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Georgia State Fell Last Season, But Can They Get Up Again?

Bolstered by transfers, Ron Hunter has a team capable of returning to March Madness

NCAA Basketball: Georgia State at UAB Marvin Gentry-USA TODAY Sports

Flashing back to the 2015 NCAA Tournament, one of the most memorable moments for a mid-major basketball program occurred at the hands of Georgia State guard R.J Hunter. What seemed to be a Hail Mary of a shot found the bottom of the net to knock off third-seeded Baylor and set off a celebration of epic proportions.

The moment of head coach Ron Hunter falling off his chair in jubilation is well engrained in the minds of college basketball fans. Georgia State became an overnight sensation.

The Panthers played a competitive game that ended in defeat to Xavier in the Second Round. Hunter would leave early for the NBA Draft becoming a first-round pick for the Boston Celtics.

Second leading scorer Ryan Harrow graduated but every other Panther who contributed returned a year ago. Indiana transfer Jeremy Hollowell joined the fray, and Georgia State was tabbed in the preseason as the team to beat in the Sun Belt.

What followed was a season that began promising with a 7-2 non-conference mark, the best start in Hunter’s Georgia State coaching career. A 5-2 start in conference had the Panthers in great shape in the Sun Belt race. However, a 4-9 tumble to close the regular season and a first-round exit to Texas State in the conference tournament was an incredible disappointment.

By taking a closer look at the numbers, the Panthers simply fell short in critical statistical categories in Sun Belt play.

Even with the Panthers placing third in points allowed in Sun Belt play (67.7), the offense did not produce enough. Ranking ninth out of 11 teams at 65.4 points a game, Georgia State scored under 60 points seven times in conference play, going 2-5 in those games.

Where the Panthers struggled the most was on the glass and in the paint, as they ranked next to last in rebounding margin, dead last in offensive rebounds, and next to last in blocked shots in conference play.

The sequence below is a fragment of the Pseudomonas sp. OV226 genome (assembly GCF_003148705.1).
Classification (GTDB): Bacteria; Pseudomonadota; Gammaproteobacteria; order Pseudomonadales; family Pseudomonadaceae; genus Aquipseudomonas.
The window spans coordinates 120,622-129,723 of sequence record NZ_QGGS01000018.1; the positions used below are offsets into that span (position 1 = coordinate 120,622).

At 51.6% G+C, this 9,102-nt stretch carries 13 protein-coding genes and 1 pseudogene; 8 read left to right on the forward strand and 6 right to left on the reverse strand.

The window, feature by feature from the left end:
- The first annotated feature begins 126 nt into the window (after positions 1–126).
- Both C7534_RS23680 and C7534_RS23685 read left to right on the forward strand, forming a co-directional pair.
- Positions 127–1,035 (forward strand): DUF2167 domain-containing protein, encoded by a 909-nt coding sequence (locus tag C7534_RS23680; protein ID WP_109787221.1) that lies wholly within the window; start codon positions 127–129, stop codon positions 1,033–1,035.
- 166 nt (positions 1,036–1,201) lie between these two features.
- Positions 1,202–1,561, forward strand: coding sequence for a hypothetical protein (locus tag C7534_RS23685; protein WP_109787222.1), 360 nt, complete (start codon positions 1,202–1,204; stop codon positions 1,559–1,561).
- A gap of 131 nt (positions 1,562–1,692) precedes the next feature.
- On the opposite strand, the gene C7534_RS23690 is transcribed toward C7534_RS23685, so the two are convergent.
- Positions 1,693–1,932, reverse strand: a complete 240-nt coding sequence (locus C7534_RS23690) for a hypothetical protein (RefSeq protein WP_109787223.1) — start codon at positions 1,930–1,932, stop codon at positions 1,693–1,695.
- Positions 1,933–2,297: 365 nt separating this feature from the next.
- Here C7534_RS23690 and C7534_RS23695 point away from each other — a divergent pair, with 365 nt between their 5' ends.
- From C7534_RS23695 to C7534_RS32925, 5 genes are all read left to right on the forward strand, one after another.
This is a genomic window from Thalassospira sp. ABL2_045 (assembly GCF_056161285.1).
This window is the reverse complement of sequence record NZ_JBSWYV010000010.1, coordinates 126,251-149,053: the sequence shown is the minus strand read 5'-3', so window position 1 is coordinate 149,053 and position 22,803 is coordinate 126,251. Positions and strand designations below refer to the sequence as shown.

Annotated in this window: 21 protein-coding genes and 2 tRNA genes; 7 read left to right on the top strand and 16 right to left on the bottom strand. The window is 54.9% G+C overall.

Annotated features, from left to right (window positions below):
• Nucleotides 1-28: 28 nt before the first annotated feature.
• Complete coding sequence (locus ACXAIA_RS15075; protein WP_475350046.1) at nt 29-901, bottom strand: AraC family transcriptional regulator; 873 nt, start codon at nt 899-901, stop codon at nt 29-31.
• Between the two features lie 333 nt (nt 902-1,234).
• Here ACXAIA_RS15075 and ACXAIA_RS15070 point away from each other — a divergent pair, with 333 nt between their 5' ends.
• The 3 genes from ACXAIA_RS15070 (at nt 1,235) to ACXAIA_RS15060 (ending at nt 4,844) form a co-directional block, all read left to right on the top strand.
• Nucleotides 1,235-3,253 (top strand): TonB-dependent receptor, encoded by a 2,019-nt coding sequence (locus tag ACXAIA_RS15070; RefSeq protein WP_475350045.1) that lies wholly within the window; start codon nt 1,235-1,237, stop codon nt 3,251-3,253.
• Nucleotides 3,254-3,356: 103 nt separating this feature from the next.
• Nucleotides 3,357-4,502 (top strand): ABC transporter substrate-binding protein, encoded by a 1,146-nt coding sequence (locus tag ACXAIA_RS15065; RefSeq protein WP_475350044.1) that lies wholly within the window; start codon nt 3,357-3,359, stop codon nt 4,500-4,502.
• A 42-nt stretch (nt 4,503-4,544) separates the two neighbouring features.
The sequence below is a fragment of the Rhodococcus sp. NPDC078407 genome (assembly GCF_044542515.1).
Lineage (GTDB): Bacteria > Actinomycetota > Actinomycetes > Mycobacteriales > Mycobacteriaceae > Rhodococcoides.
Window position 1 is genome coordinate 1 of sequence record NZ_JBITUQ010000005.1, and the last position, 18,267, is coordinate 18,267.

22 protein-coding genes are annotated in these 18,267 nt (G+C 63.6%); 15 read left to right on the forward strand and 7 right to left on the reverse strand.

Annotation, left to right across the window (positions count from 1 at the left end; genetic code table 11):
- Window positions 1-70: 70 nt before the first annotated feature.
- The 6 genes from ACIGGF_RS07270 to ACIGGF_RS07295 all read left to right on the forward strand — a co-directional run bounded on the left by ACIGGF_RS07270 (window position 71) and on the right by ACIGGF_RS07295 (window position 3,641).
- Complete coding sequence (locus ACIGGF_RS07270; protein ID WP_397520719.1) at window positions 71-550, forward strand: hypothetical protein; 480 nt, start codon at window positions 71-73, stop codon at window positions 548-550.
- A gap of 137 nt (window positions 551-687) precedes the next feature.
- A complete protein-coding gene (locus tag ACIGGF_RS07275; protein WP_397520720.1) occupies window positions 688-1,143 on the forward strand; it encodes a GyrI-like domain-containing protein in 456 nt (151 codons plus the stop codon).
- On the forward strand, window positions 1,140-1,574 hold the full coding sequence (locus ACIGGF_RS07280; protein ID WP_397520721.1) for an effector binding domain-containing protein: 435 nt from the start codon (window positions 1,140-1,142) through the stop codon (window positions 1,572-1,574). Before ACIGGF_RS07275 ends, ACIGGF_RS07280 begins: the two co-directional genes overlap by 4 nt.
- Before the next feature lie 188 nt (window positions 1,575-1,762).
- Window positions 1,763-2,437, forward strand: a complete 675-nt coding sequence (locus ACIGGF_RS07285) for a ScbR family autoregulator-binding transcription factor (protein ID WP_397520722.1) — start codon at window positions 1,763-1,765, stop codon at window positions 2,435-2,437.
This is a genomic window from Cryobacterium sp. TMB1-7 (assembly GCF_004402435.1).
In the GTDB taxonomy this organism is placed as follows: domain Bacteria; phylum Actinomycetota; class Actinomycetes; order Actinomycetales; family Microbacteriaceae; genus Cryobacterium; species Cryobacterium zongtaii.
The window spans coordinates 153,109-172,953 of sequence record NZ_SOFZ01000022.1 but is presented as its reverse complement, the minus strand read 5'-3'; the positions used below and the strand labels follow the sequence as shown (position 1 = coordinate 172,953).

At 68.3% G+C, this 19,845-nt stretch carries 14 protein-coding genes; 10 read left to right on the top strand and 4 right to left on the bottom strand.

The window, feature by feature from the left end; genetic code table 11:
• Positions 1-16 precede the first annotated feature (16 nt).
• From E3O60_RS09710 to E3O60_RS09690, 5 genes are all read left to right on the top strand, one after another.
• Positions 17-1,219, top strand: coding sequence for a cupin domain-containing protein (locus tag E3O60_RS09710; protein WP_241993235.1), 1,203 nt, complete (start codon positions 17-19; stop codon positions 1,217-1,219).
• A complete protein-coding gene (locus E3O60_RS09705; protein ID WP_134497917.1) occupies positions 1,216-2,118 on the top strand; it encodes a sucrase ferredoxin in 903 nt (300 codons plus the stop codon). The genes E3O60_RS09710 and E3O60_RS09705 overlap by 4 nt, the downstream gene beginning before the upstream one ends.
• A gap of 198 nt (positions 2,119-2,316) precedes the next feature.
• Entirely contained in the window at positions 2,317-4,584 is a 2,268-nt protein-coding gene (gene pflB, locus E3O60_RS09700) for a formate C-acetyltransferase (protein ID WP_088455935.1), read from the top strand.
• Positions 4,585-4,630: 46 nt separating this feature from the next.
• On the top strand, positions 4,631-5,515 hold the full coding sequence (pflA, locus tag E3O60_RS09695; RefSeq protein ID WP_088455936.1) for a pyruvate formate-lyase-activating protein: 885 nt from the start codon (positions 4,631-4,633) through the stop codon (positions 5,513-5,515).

One other critical area that was lacking in Sun Belt play was behind the arc as Georgia State only made 107 three-pointers in 20 games, ranking 10th out of 11.

Of course, it is never easy to replace two top scorers who averaged nearly 40 points a night, particularly for a mid-major program. The absence of Hunter and Harrow simply left a void that the Panthers could not fill last season.

As well as the senior and former Louisville guard Kevin Ware (11.6 points per game), redshirt sophomore Isaiah Williams (9.3) and redshirt freshman Jeff Thomas (6.1) played in the backcourt last season, it was not nearly enough to replace the production left by the former Panther stars.

With Ware departing along with forward Markus Crider (8.9 ppg./5.0 rebounds per game), Ron Hunter returns just about everyone else from a year ago.

Three transfers, all returning to their home state, in Willie Clayton (Charlotte), Devin Mitchell (Alabama), and graduate transfer Justin Seymour (Murray State) provide a huge boost of experience and talent at key positions for the Panthers.

Clayton will provide much needed size and bulk in the paint. The 6’8, 245-pound forward played three years at Charlotte and started 85 out of 96 games. Averaging 8.8 points and 7.1 rebounds in his 49er career, Clayton figures to partner with Holloway (14.8 ppg./4.9 rbs.) to give Georgia State a formidable duo in the frontcourt.

Mitchell was a highly touted guard prospect out of high school, but saw limited playing time in his only year for the Crimson Tide. Once Avery Johnson replaced Anthony Grant as head coach, Mitchell decided to transfer in hopes of more minutes elsewhere.

Seymour was a late addition to the Panther program after Ball State guard Jeremiah Davis decided against transferring in. That opened the door for the former Murray State Racer, who began his career at Utah. Seymour shot 40.4 percent (91-225) from the three-point line in his two years at Murray State.

Freshmen Chris Clerkley and D’Marcus Simonds also join the program in 2016-17. Clerkley is a forward who is active on the glass, but will need work on his offensive repertoire. Simonds is an explosive wing who originally committed to Mississippi State. In a loaded backcourt, Simonds will fight to be in the rotation for Ron Hunter this season.

On paper, the roster is certainly in much better shape across the board from a year ago. With four Division I transfers, a coach that knows what it takes to get to the NCAA Tournament, and a program eager to make amends for a tough season last year, expect the Panthers to be in the mix for the Sun Belt title this season. A return trip to the NCAA Tournament might present another moment that could spark another wild Ron Hunter celebration, and wouldn’t we all love to see it again?